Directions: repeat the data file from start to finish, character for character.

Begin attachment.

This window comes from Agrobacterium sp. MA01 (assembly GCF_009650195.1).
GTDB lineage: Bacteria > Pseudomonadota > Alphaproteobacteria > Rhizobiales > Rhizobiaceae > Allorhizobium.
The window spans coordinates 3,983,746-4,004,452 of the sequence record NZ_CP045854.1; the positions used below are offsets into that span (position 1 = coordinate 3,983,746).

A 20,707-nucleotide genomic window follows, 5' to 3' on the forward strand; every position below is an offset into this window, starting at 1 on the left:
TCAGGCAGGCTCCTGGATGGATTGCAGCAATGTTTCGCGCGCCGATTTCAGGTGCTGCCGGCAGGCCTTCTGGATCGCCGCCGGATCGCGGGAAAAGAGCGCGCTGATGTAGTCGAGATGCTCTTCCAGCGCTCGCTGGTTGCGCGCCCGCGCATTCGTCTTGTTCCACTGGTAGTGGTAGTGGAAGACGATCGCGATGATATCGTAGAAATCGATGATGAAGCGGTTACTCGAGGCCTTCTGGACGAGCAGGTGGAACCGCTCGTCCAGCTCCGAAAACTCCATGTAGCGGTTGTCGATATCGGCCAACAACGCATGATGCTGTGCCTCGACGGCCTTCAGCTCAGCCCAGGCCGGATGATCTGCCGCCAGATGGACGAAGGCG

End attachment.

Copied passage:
This window comes from Agrobacterium sp. MA01 (assembly GCF_009650195.1).
GTDB lineage: Bacteria > Pseudomonadota > Alphaproteobacteria > Rhizobiales > Rhizobiaceae > Allorhizobium.
The window spans coordinates 3,983,746-4,004,452 of the sequence record NZ_CP045854.1; the positions used below are offsets into that span (position 1 = coordinate 3,983,746).

A 20,707-nucleotide genomic window follows, 5' to 3' on the forward strand; every position below is an offset into this window, starting at 1 on the left:
TCAGGCAGGCTCCTGGATGGATTGCAGCAATGTTTCGCGCGCCGATTTCAGGTGCTGCCGGCAGGCCTTCTGGATCGCCGCCGGATCGCGGGAAAAGAGCGCGCTGATGTAGTCGAGATGCTCTTCCAGCGCTCGCTGGTTGCGCGCCCGCGCATTCGTCTTGTTCCACTGGTAGTGGTAGTGGAAGACGATCGCGATGATATCGTAGAAATCGATGATGAAGCGGTTACTCGAGGCCTTCTGGACGAGCAGGTGGAACCGCTCGTCCAGCTCCGAAAACTCCATGTAGCGGTTGTCGATATCGGCCAACAACGCATGATGCTGTGCCTCGACGGCCTTCAGCTCAGCCCAGGCCGGATGATCTGCCGCCAGATGGACGAAGGCG